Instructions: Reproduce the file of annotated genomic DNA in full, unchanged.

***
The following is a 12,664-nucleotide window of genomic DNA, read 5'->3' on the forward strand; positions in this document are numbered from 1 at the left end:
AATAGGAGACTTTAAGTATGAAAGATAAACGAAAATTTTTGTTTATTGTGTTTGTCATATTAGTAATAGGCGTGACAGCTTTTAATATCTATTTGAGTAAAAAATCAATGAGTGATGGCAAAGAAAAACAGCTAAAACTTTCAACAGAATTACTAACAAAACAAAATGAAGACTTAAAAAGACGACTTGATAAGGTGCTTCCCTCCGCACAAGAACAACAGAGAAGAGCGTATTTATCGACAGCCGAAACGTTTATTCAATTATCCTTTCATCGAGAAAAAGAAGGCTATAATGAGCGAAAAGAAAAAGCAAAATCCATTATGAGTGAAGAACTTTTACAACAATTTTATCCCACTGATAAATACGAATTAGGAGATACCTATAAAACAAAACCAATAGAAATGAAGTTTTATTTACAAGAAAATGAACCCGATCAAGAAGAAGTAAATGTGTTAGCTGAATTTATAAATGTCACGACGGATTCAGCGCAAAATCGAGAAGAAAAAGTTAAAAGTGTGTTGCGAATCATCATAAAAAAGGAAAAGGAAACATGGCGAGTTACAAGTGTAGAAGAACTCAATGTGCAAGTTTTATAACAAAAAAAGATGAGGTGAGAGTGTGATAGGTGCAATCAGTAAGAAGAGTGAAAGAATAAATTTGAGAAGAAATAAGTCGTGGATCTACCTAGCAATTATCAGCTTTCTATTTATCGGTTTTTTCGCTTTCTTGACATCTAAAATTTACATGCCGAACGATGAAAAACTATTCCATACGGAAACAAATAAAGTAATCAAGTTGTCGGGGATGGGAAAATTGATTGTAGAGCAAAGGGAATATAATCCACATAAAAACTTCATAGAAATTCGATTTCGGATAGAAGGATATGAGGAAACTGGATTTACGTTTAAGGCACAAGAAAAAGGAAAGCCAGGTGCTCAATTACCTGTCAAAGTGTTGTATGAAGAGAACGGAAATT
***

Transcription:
The following is a 12,664-nucleotide window of genomic DNA, read 5'->3' on the forward strand; positions in this document are numbered from 1 at the left end:
AATAGGAGACTTTAAGTATGAAAGATAAACGAAAATTTTTGTTTATTGTGTTTGTCATATTAGTAATAGGCGTGACAGCTTTTAATATCTATTTGAGTAAAAAATCAATGAGTGATGGCAAAGAAAAACAGCTAAAACTTTCAACAGAATTACTAACAAAACAAAATGAAGACTTAAAAAGACGACTTGATAAGGTGCTTCCCTCCGCACAAGAACAACAGAGAAGAGCGTATTTATCGACAGCCGAAACGTTTATTCAATTATCCTTTCATCGAGAAAAAGAAGGCTATAATGAGCGAAAAGAAAAAGCAAAATCCATTATGAGTGAAGAACTTTTACAACAATTTTATCCCACTGATAAATACGAATTAGGAGATACCTATAAAACAAAACCAATAGAAATGAAGTTTTATTTACAAGAAAATGAACCCGATCAAGAAGAAGTAAATGTGTTAGCTGAATTTATAAATGTCACGACGGATTCAGCGCAAAATCGAGAAGAAAAAGTTAAAAGTGTGTTGCGAATCATCATAAAAAAGGAAAAGGAAACATGGCGAGTTACAAGTGTAGAAGAACTCAATGTGCAAGTTTTATAACAAAAAAAGATGAGGTGAGAGTGTGATAGGTGCAATCAGTAAGAAGAGTGAAAGAATAAATTTGAGAAGAAATAAGTCGTGGATCTACCTAGCAATTATCAGCTTTCTATTTATCGGTTTTTTCGCTTTCTTGACATCTAAAATTTACATGCCGAACGATGAAAAACTATTCCATACGGAAACAAATAAAGTAATCAAGTTGTCGGGGATGGGAAAATTGATTGTAGAGCAAAGGGAATATAATCCACATAAAAACTTCATAGAAATTCGATTTCGGATAGAAGGATATGAGGAAACTGGATTTACGTTTAAGGCACAAGAAAAAGGAAAGCCAGGTGCTCAATTACCTGTCAAAGTGTTGTATGAAGAGAACGGAAATT